Sunday, October 5, 2014

Boot up: HTC's smartwatch pause, Facebook's video munch, Apple payments

Shenzhen market Shenzhen electronics market. Photograph: Bobby Yip/Reuters

A burst of 9 links for you to chew over, as picked by the Technology team

Stuart Miles:

HTC has abandoned plans to make a smartwatch Pocket-lint has learnt.

Sources familiar with the matter have told us that although the company was planning to launch a smartwatch for customers, it has now abandoned the idea for the time being.

Our source has no official confirmation as to why the project has been ditched, but believes rising costs and a lack of wow factor have played a huge part in the decision.

The watch, which was rumoured to be a reworking of the Qualcomm Toq, clearly hasn't met that expectation.

If this is correct - and Miles has a good track record on HTC stories - then it seems like a wise move. HTC's revenues are still not recovering, so sinking money into a new area that already has a lot of competition (LG, Motorola, Samsung) wouldn't look smart.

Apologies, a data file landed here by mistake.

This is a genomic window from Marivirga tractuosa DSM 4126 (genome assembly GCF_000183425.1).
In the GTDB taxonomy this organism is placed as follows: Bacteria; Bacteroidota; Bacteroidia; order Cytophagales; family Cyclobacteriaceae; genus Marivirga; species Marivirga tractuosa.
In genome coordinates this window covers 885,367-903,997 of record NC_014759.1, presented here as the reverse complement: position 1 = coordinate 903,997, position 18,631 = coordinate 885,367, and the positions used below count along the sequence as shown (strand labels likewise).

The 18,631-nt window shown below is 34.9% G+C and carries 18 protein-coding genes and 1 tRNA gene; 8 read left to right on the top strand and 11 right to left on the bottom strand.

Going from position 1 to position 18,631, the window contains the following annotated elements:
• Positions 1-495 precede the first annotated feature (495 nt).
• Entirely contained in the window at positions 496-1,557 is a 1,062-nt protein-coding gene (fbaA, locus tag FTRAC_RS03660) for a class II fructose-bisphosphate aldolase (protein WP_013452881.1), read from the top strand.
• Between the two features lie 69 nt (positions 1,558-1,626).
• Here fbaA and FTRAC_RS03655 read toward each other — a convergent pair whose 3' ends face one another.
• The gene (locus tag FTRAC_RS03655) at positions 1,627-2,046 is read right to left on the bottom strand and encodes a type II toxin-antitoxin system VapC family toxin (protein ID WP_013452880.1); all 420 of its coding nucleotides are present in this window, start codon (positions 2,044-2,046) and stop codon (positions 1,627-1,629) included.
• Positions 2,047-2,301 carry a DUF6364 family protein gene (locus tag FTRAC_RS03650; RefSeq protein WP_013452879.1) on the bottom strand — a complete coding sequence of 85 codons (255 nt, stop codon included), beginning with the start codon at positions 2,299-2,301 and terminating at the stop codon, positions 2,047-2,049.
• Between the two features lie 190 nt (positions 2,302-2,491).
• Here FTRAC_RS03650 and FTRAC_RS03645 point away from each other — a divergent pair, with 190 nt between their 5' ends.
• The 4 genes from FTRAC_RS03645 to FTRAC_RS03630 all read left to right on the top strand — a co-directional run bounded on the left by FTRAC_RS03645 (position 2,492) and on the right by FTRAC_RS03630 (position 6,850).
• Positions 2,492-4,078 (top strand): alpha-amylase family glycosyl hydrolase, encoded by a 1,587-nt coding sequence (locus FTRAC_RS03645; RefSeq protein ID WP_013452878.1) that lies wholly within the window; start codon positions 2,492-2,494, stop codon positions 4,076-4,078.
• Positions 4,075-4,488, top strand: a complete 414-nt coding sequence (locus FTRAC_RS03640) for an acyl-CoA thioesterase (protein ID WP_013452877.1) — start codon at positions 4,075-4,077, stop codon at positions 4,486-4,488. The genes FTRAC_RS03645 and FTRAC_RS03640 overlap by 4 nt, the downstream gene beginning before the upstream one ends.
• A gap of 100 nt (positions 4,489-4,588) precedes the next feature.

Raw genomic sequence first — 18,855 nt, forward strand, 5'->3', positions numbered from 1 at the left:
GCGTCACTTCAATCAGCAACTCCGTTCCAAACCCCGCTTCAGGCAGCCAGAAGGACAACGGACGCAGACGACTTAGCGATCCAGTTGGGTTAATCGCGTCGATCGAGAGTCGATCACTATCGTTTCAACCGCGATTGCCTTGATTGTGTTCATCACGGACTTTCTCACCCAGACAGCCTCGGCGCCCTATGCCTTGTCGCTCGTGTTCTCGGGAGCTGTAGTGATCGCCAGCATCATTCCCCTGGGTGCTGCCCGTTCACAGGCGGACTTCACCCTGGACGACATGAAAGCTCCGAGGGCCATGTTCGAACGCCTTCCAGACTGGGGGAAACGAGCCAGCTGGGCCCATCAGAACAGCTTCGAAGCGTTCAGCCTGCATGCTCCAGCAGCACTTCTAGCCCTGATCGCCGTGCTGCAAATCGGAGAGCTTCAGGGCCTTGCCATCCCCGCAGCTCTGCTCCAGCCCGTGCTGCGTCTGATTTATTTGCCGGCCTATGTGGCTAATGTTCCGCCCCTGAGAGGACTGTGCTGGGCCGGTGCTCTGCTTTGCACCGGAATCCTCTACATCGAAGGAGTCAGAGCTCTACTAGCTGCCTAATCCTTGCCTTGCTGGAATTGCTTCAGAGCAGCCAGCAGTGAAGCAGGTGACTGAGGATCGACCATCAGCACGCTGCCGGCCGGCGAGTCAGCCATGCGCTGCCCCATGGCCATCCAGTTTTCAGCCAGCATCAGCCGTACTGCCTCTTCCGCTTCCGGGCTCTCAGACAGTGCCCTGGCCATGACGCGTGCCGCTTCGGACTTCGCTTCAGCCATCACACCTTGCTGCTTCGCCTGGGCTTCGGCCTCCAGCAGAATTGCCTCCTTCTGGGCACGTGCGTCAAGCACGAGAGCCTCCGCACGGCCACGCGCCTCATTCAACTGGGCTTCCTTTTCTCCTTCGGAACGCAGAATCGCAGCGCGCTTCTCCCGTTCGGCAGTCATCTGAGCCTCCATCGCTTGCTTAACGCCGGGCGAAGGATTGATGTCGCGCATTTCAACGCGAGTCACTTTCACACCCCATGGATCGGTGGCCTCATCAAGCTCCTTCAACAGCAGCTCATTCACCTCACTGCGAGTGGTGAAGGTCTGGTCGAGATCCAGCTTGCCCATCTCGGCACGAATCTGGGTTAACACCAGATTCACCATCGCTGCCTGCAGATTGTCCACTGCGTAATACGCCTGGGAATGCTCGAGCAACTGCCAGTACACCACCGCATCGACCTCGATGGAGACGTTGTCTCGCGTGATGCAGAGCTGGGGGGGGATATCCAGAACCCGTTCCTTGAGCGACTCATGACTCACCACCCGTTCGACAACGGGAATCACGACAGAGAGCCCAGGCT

We've seen many complaints from people who have been stung with data bills after exceeding their monthly allowance and who believe it to be because of Facebook autoplaying videos (see our Cheap Mobile Broadband and wifi guide for cheap 3G and 4G access).

So we're urging those who use Facebook on their mobiles or tablets to change their settings now to either turn off the auto-play feature, or to set it so videos only auto-play on wifi, to avoid being hit with unexpected data charges. We explain how to do this below.

Warned you of this in December.

David Pierce:

But that's exactly the point: the Moto 360 isn't meant to be used all the time. It's meant to be a delightful and occasional source of useful information, reminding you at the perfect moment of the thing you forgot. You're not supposed to ask Android Wear what's next on your calendar; you're supposed to trust that it'll tell you when you need to know. And that it'll direct you there when it's time to go. All you have to do is say "Okay Google, call a car."